Grant Writing Advice and Tips: The Grant Helpers Blog

Grant Ideas for Educators - Part 2: Finding Support for Your Project

Posted by Tammi Hughes on Wed, Jun 21, 2017 @ 09:06 AM

In our blog article from two weeks ago, we discussed strategies for making your educational grant more fundable. This week’s blog discusses finding a variety of funding avenues to help successfully support your educational project.

Funding Avenues for Schools


Since we’re a grant helping company, grant funding is an obvious source of financial support. We’re aware that depending on the project, proposal development can present challenges and take a chunk of resources to prepare a competitive proposal. Many funding agencies are experiencing the same cuts schools are, and finding specific grants that are well-suited to specific projects (and in specific geographical areas, etc.) can be difficult. The application process itself can be extensive, particular, and time consuming. We can help with all of steps of this process.  Even with our help, though, our interactive approach still requires an investment of time to plan and present a strong project for funding.

Websites for School Funding

Websites such as DonorsChooseGoFundMe, and others are very popular for educational projects. A simple visit to their websites will show many of the projects they assist in funding. Be sure to read the fine print. For some of these websites, you must give a percentage of the cost of the project back to the site for successful funding of your project. Additionally, most of the time, your project is only funded if it raises the full level of support needed. (You do not keep the portion you raised if you did not meet 100% of your goal.)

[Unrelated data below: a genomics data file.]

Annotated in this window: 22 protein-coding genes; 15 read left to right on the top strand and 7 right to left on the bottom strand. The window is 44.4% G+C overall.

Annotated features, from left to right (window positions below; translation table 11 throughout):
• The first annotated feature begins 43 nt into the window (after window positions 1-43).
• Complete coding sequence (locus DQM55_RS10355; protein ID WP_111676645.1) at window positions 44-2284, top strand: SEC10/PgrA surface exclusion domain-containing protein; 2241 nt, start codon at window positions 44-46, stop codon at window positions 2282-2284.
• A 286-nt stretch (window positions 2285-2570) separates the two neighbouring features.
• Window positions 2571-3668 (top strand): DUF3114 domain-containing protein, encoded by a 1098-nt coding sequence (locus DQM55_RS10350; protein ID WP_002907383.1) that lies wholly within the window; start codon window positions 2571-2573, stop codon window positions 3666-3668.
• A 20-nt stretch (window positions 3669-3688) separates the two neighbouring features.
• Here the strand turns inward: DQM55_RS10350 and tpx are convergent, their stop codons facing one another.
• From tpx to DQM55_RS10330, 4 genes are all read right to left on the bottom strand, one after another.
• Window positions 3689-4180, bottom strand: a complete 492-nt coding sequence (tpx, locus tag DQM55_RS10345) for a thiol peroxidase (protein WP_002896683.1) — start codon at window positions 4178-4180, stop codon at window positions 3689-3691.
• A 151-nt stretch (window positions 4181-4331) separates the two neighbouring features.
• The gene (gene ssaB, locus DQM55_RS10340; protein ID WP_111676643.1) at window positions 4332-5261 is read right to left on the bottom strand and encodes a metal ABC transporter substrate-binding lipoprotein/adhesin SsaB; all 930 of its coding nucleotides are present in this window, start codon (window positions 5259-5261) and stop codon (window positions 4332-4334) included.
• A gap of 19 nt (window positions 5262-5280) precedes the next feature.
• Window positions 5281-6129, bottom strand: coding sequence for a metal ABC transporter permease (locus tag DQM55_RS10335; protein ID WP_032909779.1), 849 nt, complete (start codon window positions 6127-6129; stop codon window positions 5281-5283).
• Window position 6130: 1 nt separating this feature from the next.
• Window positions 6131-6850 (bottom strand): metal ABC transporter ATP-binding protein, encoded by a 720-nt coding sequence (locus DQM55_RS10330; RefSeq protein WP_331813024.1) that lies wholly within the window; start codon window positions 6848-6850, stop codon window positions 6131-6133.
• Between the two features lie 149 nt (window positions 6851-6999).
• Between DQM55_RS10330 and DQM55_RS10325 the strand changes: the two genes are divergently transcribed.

Horace Mann Educators Corporation

Horace Mann is a corporation started originally by teachers and for teachers. It focuses on providing teachers with affordable insurance, among other services. One of those services includes helping teachers find funding for the projects they want to execute in their classrooms. Consider contacting your local Horace Mann agent for information on how he or she can assist you in setting up a funding plan for your next project.

Community Support

Community support gets called upon frequently, but if you live in a generous and supportive community, or even if you don’t, consider reaching out to community businesses and services that pair well with your project. For example, maybe a local business would be willing to partially fund a new business development program at your school. You might even offer naming the program or project after the business(es) that support your project and installing a plaque or banner on something more concrete in their honor.

Despite our “Grant Helpers” name, we have helped many clients with multiple types of fundraising.  Contact us to brainstorm ideas at no charge.

Photo credit: Tracy Lawson